Significantly Small – Uniquely Uncomplicated
Students at River School-Sodus can’t get lost in the crowd. From the minute you enter our building, you will feel like one of the family. Administrators, teachers, and support staff will know your name and work hard to provide for your learning needs.
A public school for students in grades K – 8, River School-Sodus accepts students from throughout Berrien County. We are proud of being one of the tiniest school districts in Michigan, with district boundaries that encompass only 2.5 square miles and a maximum capacity of about 80 students. Our size is our strength; we are a place where students can begin their educational experience in a non-threatening, personalized environment. We deliver the same instruction and adhere to the same regulations as other public schools, but at River School, there is no bureaucracy, no complicated procedures, no need to clamor for our attention. We stand ready to support every student, every day.
Rooted in the Community
With roots dating back to the 19th century, River School is an historical landmark as well as a family tradition. Reading the extensive history of the school, compiled by several alums and staunch supporters, is like taking a stroll through time. (Wendy: because the long history was compiled by these folks, it is probably in the principal’s best interest to keep it intact and archived on the site so interested folks can read it.) Some fast facts highlight our background:
- The lot for River School dates back to 1835 and the building itself to at least 1862.
- Mr. Gleason, the first teacher (who also served as the janitor), made an annual salary of $320 per year in 1901. Some of his supplies included soap (15¢), stove blacking (10¢), and school insurance ($2.50).
- The school paid tuition for students to attend high school ($20 per year for two students in 1912).
- In 1913, the school had to be closed for two weeks because of smallpox.
- River School burned to the ground on March 31, 1927. Everything was totally destroyed but two quick-acting teachers made sure that none of the 60 students were harmed. Although the new school had only two rooms, several additions have created today’s comfortable learning spaces, complete with air conditioning and wireless internet capabilities.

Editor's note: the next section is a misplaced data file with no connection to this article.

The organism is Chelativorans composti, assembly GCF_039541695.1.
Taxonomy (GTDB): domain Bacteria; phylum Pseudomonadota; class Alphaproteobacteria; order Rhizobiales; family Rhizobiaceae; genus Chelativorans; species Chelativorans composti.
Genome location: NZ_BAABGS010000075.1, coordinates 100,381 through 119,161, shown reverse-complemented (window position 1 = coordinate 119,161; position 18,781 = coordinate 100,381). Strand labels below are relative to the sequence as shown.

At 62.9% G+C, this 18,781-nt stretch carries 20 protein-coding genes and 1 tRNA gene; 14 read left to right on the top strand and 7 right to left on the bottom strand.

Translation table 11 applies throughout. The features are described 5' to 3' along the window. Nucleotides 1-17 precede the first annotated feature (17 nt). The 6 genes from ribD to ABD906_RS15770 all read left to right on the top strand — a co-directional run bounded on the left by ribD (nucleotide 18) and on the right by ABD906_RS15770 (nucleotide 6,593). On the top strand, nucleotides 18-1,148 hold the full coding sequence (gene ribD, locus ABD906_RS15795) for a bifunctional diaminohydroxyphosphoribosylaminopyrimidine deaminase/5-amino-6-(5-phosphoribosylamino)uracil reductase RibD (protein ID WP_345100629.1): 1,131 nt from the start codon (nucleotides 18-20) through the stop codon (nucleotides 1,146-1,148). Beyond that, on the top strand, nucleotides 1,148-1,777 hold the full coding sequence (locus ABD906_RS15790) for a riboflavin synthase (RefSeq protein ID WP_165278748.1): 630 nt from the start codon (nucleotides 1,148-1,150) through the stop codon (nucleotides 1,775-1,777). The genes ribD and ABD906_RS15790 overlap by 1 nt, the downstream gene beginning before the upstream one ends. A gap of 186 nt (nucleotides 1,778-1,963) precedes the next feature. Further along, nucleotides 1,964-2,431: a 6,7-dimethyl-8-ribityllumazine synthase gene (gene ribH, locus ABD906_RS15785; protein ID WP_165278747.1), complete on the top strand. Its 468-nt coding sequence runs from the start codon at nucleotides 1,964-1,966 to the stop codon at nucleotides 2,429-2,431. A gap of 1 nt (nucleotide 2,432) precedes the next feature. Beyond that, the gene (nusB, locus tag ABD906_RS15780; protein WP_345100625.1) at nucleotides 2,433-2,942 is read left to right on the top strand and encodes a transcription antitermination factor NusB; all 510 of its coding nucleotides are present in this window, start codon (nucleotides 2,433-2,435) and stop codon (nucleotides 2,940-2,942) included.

- Every year, new students attend River School from throughout Berrien County; however, many families have two, three, even as many as four generations of River School students.
- As a primary school district, River School has three members on the Board of Education; several dedicated board members have served for ten or more years.
As school historians note, River School is about more than “reading, writing, and arithmetic.” The activities historians recall harken back to a simpler time: chicken or spaghetti suppers, hayrides and sleigh rides, softball and Ping-Pong, snowball fights, and games only a few of us may recall, with intriguing names like “Blind Turkey” and “Pom-Pom Pullaway.” The Fall Festival, Halloween, student-made Thanksgiving dinners and the Christmas program were staples that established the parental involvement and volunteerism that continues to benefit River School. Today, River School provides students with diverse activities to support their intellectual, social, and physical development . . . and to ensure that all of our students make their own memories.
“When I think of River School, I remember a teacher who could write with both hands, Miss Potratz.”
— Amy Rogers at age 21 in 1993
“Mr. Pope held boxing matches between the boys during recess and noon using big, soft gloves.”
— Lawrence E. Harte at age 62 in 1993
“Walking to school in the winter with my brother down the Interurban Track as it was cleared and the road wasn’t. The train was coming and Ed climbed up the snow bank and pulled me up until the train passed.”
— Elsie Rhode, age 84 in 1993
“I will always remember Mrs. Brown singing a lullaby to the Kindergartners at rest time while we sat around a table with our heads down.”
— Marybeth Prillwitz at age 40 in 1993